Distributed data store

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A distributed data store is a computer network where information is stored on more than one node, often in a replicated fashion. It is usually specifically used to refer to either a distributed database where users store information on a number of nodes, or a computer network in which users store information on a number of peer network nodes.

Distributed databases[edit]

Distributed databases are usually non-relational databases that make a quick access to data over a large number of nodes possible. Some distributed databases expose rich query abilities while others are limited to a key-value store semantics. Examples of limited distributed databases are Google's BigTable, which is much more than a distributed file system or a peer-to-peer network, Amazon's Dynamo and Windows Azure Storage.

As the ability of arbitrary querying is not as important as the availability, designers of distributed data stores have increased the latter at an expense of consistency. But the high-speed read/write access results in reduced consistency, as it is not possible to have both consistency, availability, and partition tolerance of the network, as it has been proven by the CAP theorem.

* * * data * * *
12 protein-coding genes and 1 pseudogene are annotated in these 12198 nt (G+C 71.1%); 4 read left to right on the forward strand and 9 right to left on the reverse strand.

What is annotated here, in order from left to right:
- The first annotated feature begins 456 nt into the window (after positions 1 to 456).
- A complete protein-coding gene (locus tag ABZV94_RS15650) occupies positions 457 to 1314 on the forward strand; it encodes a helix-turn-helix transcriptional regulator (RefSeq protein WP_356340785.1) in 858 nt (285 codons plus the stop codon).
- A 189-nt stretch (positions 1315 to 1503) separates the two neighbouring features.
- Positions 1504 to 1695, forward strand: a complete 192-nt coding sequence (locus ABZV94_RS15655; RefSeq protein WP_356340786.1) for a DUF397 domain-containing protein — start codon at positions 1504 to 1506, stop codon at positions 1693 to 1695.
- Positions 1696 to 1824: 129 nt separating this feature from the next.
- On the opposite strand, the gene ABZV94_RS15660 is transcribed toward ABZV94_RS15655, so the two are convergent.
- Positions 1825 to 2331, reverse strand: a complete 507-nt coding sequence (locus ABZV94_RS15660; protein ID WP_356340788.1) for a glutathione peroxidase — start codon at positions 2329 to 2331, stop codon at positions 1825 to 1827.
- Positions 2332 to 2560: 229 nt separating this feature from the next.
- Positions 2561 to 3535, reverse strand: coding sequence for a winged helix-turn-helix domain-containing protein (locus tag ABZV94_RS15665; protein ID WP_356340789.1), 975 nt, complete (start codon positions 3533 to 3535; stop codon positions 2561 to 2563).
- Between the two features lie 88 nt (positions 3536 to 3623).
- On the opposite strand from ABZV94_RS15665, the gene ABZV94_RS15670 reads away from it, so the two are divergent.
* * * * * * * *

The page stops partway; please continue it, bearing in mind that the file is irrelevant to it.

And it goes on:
Peer network node data stores[edit]

In peer network data stores, the user can usually reciprocate and allow other users to use their computer as a storage node as well. Information may or may not be accessible to other users depending on the design of the network.

Most peer-to-peer networks do not have distributed data stores in that the user's data is only available when their node is on the network. However, this distinction is somewhat blurred in a system such as BitTorrent, where it is possible for the originating node to go offline but the content to continue to be served. Still, this is only the case for individual files requested by the redistributors, as contrasted with a network such as Freenet where all computers are made available to serve all files.

Distributed data stores typically use an error detection and correction technique. Some distributed data stores (such as Parchive over NNTP) use forward error correction techniques to recover the original file when parts of that file are damaged or unavailable. Others try again to download that file from a different mirror.

Examples[edit]

Distributed non-relational databases[edit]

Peer network node data stores[edit]

See Also on BitcoinWiki[edit]

Source[edit]

http://wikipedia.org/